|Image from here|
Times of India yesterday carried a news report of an order passed by the Delhi High Court restraining home video release of producer Karan Johar’s latest movie, ‘Yeh Jawaani Hai Deewani’. The suit was filed by Hamdard National Foundation over certain ‘objectionable’ references to ‘Rooh Afza’, a traditional Unani squash made of fruits, vegetables and herb. Hamdard National Foundation, a fully funded charitable organization of Hamdard (Wakf) Laboratories which manufactures the Unani beverage, holds registration for the word mark ‘ROOHAFZA’ (No. 266280) for syrups included in Class 32. Hamdard claimed that their product is a household name and that “the dialogues in the movie… definitely damage the goodwill and reputation of the plaintiffs and is an actionable wrong in common law as well as statute.” Justice Manmohan Singh while passing the order clarified that the injunction will not affect theatre exhibition of movie, as per a report on Firstpost. The matter has been posted for July 16, 2013.
To the best of my recollection, the beverage is referred only twice in the movie. In both instances, actor Ranbir Kapoor’s step mother offers him Rooh Afza in a plain glass (without any labeling). The actor after taking a sip says that it’s not good (and that’s it!). The dialogue is a mere expression of taste and a claim of loss of reputation and goodwill is a huge stretch. And surely, Hamdard is not the only manufacturer of the drink and claims of any association with plaintiff or its product in the movie is unfounded.
Times of India today reported another instance of ludicrous threat of trademark infringement against a movie producer. A well-known biscuit manufacturer issued a legal notice to Vikram Bhatt for showing their product in poor light in a trailer of their soon to be released movie, ‘Ankur Arora Murder Case’. The trailer is available here (0:55). The biscuit manufacturer claimed 1 crore rupees as damages and an unconditional apology for loss of reputation and unauthorized visual representation of their mark. Bhatt’s ASA Production stated that allegation of tarnishment made by the manufacturer was ill-founded and denied all charges of infringement. The trailer shows a biscuit packet on a table next to a kid lying on a hospital bed admitted for treatment for appendicitis. The doctor neglecting the standard procedure conducts the surgery on empty stomach of the patient and in the course the kid dies for allegedly consuming biscuits before the surgery. There is nothing in the trailer which links the cause of death to biscuits let alone its manufacturer. Nonetheless, the production house agreed to blur the wrapper to avoid unnecessary trouble.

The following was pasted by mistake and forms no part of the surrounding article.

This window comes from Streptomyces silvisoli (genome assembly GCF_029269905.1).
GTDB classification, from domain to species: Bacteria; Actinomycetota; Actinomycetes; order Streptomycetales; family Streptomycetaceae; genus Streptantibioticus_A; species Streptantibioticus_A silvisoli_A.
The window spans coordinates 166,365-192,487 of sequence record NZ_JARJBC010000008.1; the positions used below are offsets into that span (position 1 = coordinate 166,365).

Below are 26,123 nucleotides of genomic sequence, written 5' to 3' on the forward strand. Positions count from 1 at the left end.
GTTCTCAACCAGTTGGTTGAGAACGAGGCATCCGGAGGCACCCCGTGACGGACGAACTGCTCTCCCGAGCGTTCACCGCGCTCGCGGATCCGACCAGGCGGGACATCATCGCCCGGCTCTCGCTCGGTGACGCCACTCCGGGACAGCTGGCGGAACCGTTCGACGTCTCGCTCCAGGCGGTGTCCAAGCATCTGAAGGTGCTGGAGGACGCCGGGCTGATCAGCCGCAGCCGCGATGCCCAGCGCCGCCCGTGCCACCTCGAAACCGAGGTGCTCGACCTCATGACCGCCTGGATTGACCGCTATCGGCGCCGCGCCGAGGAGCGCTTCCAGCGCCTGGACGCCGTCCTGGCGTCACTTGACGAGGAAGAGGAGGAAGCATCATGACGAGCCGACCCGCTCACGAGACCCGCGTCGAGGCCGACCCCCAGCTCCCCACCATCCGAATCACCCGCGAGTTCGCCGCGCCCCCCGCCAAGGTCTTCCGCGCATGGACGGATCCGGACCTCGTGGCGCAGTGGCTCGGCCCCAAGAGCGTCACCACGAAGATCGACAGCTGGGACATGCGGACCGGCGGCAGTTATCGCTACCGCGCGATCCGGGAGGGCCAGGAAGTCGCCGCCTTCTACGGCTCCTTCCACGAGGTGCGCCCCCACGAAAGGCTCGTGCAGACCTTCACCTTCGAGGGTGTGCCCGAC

Last year too, UK based Murphy Radio sued UTV over its production, Barfi, for depicting their mark ‘Murphy’ in poor light. In 2010, Zandu Balm sued makers of Dabangg for use of their trade name in a hit song without their permission. The parties eventually settled out of court. (Do drop a comment if you know of other similar claims of trademark dilution against filmmakers.)
Where is the ‘use’ of the mark?